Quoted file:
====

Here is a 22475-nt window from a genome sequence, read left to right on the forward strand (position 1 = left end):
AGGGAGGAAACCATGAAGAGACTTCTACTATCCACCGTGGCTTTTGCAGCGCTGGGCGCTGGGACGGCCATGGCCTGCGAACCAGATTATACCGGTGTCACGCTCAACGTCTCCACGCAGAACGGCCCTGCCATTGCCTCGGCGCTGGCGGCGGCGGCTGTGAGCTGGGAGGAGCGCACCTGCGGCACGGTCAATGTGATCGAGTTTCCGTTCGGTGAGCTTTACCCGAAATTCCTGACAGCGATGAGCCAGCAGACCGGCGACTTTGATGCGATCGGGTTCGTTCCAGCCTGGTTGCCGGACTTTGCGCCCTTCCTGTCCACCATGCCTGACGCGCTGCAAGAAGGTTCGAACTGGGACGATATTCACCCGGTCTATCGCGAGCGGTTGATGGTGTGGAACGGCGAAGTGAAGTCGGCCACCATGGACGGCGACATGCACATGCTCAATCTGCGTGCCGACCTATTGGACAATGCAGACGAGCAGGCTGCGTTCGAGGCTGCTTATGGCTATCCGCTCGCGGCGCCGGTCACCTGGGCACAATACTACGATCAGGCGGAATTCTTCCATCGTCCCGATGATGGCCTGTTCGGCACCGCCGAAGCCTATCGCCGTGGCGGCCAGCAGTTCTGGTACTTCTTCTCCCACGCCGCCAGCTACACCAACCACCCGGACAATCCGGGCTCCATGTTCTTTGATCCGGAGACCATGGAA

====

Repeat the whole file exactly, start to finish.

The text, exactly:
Here is a 22475-nt window from a genome sequence, read left to right on the forward strand (position 1 = left end):
AGGGAGGAAACCATGAAGAGACTTCTACTATCCACCGTGGCTTTTGCAGCGCTGGGCGCTGGGACGGCCATGGCCTGCGAACCAGATTATACCGGTGTCACGCTCAACGTCTCCACGCAGAACGGCCCTGCCATTGCCTCGGCGCTGGCGGCGGCGGCTGTGAGCTGGGAGGAGCGCACCTGCGGCACGGTCAATGTGATCGAGTTTCCGTTCGGTGAGCTTTACCCGAAATTCCTGACAGCGATGAGCCAGCAGACCGGCGACTTTGATGCGATCGGGTTCGTTCCAGCCTGGTTGCCGGACTTTGCGCCCTTCCTGTCCACCATGCCTGACGCGCTGCAAGAAGGTTCGAACTGGGACGATATTCACCCGGTCTATCGCGAGCGGTTGATGGTGTGGAACGGCGAAGTGAAGTCGGCCACCATGGACGGCGACATGCACATGCTCAATCTGCGTGCCGACCTATTGGACAATGCAGACGAGCAGGCTGCGTTCGAGGCTGCTTATGGCTATCCGCTCGCGGCGCCGGTCACCTGGGCACAATACTACGATCAGGCGGAATTCTTCCATCGTCCCGATGATGGCCTGTTCGGCACCGCCGAAGCCTATCGCCGTGGCGGCCAGCAGTTCTGGTACTTCTTCTCCCACGCCGCCAGCTACACCAACCACCCGGACAATCCGGGCTCCATGTTCTTTGATCCGGAGACCATGGAA